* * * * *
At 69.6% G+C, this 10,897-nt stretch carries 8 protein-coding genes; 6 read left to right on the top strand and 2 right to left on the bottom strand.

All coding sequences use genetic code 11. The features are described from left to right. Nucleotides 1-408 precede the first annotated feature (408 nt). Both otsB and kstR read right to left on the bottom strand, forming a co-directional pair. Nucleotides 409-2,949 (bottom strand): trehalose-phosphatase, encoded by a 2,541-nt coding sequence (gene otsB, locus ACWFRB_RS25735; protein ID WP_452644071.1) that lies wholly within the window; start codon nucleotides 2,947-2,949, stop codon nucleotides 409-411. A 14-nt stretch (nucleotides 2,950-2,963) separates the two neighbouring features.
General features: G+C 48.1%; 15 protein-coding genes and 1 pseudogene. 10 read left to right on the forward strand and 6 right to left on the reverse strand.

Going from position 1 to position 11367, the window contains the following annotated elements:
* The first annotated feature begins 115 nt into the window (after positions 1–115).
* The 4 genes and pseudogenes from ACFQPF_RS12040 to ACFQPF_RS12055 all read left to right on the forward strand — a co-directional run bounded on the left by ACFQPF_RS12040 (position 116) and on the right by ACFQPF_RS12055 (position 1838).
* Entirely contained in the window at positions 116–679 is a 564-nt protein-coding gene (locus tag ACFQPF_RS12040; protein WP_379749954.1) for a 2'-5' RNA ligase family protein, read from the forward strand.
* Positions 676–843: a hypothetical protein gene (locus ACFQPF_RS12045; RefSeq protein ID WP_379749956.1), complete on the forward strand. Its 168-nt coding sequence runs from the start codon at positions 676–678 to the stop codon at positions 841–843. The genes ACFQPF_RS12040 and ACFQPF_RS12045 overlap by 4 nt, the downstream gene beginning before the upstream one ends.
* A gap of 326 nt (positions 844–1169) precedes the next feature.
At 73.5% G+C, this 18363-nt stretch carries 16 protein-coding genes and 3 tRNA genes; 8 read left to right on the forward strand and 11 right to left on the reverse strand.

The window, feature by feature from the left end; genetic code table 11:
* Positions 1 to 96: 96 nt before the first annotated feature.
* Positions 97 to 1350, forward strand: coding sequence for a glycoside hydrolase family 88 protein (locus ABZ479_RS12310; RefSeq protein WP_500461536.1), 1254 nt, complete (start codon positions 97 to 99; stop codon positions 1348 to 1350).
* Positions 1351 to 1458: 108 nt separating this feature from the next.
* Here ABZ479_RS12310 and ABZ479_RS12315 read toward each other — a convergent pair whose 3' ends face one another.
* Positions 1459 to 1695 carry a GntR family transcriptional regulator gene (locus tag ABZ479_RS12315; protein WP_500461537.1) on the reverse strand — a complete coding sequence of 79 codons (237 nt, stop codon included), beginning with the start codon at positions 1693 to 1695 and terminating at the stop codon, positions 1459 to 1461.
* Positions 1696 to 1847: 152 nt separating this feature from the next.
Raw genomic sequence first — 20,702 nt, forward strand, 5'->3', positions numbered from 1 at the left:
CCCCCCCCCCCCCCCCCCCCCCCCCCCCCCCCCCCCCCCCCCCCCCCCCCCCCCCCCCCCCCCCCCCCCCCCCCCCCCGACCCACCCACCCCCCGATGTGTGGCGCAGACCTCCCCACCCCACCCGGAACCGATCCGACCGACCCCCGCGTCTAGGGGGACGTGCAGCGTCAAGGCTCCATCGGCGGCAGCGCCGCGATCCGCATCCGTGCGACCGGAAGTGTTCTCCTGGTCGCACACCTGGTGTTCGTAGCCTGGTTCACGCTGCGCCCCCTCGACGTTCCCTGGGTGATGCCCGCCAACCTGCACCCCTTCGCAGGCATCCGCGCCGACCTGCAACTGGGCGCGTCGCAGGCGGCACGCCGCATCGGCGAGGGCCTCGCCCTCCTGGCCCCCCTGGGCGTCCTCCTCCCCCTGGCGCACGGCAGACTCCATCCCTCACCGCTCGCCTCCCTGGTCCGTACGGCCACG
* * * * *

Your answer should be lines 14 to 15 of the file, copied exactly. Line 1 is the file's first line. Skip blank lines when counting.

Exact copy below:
* Positions 1351 to 1458: 108 nt separating this feature from the next.
* Here ABZ479_RS12310 and ABZ479_RS12315 read toward each other — a convergent pair whose 3' ends face one another.